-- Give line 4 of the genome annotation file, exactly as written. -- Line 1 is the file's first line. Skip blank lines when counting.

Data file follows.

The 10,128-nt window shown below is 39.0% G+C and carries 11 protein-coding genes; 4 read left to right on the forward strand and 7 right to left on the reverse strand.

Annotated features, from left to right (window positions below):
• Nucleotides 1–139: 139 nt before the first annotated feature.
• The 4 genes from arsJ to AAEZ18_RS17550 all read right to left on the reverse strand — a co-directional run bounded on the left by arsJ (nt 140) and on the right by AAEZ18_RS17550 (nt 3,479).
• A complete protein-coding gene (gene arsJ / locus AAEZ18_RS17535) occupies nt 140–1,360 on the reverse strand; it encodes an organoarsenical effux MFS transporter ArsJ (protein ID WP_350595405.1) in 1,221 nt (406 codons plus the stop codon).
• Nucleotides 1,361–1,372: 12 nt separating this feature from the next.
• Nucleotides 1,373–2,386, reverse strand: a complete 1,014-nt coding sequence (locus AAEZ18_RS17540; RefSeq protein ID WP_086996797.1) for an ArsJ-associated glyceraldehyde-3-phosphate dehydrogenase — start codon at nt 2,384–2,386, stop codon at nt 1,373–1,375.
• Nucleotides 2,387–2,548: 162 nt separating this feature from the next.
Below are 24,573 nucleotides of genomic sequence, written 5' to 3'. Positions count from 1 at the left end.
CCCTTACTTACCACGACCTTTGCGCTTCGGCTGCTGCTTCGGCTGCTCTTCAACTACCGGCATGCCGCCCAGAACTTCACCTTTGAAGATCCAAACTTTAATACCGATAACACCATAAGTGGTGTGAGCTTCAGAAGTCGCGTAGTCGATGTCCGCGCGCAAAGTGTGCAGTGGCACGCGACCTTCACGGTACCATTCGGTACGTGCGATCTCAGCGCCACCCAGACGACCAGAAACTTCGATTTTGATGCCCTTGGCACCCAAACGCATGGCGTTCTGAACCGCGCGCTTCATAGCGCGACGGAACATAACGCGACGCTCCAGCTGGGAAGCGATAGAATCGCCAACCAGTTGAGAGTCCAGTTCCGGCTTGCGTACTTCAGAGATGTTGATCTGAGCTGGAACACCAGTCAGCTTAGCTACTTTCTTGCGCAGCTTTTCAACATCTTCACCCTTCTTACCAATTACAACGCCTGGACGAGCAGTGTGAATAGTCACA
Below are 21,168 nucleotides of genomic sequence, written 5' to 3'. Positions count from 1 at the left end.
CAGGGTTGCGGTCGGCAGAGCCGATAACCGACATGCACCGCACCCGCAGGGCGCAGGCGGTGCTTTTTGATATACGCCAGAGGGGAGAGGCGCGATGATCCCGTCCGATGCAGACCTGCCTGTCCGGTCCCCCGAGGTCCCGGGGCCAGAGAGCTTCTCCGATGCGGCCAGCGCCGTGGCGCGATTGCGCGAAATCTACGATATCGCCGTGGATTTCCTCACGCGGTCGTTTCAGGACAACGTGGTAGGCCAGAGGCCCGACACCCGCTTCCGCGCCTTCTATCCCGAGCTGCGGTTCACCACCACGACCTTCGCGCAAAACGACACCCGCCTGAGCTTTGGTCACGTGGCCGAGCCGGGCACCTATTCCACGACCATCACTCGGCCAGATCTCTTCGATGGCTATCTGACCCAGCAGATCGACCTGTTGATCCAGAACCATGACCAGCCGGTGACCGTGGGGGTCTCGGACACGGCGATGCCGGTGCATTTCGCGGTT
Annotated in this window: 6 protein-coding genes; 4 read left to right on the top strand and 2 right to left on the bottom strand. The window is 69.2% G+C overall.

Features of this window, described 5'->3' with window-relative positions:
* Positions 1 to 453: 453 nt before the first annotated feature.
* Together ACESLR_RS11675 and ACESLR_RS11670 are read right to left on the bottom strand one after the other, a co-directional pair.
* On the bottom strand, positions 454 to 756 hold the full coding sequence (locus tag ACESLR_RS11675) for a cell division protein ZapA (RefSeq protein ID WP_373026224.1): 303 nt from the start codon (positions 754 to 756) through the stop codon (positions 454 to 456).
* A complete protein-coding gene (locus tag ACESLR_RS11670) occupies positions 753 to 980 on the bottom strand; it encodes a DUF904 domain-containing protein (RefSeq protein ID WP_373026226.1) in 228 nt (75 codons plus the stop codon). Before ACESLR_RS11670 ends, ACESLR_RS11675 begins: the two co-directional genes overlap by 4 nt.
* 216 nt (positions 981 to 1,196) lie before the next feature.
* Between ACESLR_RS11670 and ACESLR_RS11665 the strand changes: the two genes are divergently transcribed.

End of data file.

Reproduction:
• The 4 genes from arsJ to AAEZ18_RS17550 all read right to left on the reverse strand — a co-directional run bounded on the left by arsJ (nt 140) and on the right by AAEZ18_RS17550 (nt 3,479).